The technology finds greatest application in treating malodorous compounds and water-soluble volatile organic compounds (VOCs). Industries employing the technology include food and animal products, off-gas from wastewater treatment facilities, pharmaceuticals, wood products manufacturing, paint and coatings application and manufacturing and resin manufacturing and application, etc. Compounds treated are typically mixed VOCs and various sulphur compounds, including hydrogen sulphide. Very large airflows may be treated although a large footprint area will be required.

One of the main challenges to optimum bio-filter operation is maintaining proper moisture throughout the system. The air is normally humidified before it enters the bed with a watering (spray) system, humidification chamber, bio-scrubber, or bio-trickling filter. Properly maintained, a natural, organic packing media like peat, vegetable mulch, bark or wood chips may last for several years but engineered, combined natural organic and synthetic component packing materials, such as leca, will generally last much longer.

A bio-filter system is a fairly simple device to construct and operate and offers a cost-effective solution provided the pollutant is biodegradable within a moderate time frame, at reasonable concentrations, and that the airstream is at an organism-viable temperature. For large volumes of air, a bio-filter may be the only cost-effective solution. There is no secondary pollution and degradation products form additional biomass, carbon dioxide and water.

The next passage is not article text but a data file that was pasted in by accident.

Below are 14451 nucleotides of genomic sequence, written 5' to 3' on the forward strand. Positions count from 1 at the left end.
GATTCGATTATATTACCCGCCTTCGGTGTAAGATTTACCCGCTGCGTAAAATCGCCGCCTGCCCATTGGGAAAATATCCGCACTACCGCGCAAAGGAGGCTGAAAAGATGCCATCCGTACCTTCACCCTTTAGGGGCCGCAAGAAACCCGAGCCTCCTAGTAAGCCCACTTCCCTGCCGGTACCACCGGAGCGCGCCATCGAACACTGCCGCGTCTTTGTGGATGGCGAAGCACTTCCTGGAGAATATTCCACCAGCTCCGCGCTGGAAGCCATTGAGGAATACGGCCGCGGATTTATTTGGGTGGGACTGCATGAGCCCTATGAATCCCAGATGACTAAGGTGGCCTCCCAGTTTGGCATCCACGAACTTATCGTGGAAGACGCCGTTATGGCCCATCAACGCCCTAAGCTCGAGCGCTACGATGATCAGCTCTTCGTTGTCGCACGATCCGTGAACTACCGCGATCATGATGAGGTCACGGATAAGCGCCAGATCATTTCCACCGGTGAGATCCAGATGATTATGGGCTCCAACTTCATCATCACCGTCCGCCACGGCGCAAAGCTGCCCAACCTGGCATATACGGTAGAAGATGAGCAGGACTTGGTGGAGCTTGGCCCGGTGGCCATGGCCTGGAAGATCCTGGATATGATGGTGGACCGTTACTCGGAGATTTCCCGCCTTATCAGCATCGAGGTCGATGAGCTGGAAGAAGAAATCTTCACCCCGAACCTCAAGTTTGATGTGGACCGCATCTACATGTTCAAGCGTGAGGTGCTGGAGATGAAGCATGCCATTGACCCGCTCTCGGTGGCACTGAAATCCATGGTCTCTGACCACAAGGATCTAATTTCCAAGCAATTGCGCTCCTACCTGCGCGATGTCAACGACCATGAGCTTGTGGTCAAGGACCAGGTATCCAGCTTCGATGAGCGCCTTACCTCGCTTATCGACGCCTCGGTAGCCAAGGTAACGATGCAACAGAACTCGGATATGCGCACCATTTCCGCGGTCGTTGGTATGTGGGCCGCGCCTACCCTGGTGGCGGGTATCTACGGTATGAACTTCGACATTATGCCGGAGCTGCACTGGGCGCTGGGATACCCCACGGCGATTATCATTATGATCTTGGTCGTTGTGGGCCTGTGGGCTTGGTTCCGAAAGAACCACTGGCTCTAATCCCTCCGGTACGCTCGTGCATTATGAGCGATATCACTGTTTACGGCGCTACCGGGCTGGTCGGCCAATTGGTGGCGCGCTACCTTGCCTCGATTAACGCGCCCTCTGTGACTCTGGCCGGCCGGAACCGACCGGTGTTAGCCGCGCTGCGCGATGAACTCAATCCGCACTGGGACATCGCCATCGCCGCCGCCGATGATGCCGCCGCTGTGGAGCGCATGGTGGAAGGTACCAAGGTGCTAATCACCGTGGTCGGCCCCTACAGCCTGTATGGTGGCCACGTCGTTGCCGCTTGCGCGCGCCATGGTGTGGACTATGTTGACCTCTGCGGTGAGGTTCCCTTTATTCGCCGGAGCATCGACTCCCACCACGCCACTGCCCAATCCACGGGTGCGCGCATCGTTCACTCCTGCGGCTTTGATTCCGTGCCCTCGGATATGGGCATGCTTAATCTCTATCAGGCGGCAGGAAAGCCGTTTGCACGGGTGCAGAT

Simdean Plasma Systems for Liquid Wastes

Total destruction of waste chemicals and gases at lower cost – a system of disposal that breaks new ground – Technologically, Environmentally & Financially.

Simdean, part of the Operational Group, have pioneered a new plasma-based system for treating hazardous waste. The system completely destroys hazardous waste whilst reducing emissions of greenhouse gases and cutting costs.

The patented plasma technology utilises high temperatures (2000°C – 4500°C) to instantaneously destroy a wide range of wastes, leaving only the constituent atoms. These are then transformed into a non-hazardous ionised gas for emission to the atmosphere and in some cases usable by-products. The system is equally effective in treating wastes in the form of liquids, slurry or contaminated gases including halogenated waste and halogen acids.

The plasma installation is capable of integrating into the client’s production line, eliminating the need to transport or store waste products, which is expensive, complicated and damaging to the environment. The process, which can easily be modified and calibrated to suit most production lines, is safe, user-friendly and simple to operate. Emissions from the system at the end of the process are well within all international standards and regulations.

The process has been developed principally for the pharmaceutical, chemical, oil, gas and chemical plant industries. Combining exceptional process efficiency with environmental benefits, lower capital costs, lower operating costs and lower maintenance costs, it delivers significant advantages over all other known treatment system.

www.simdean.co.uk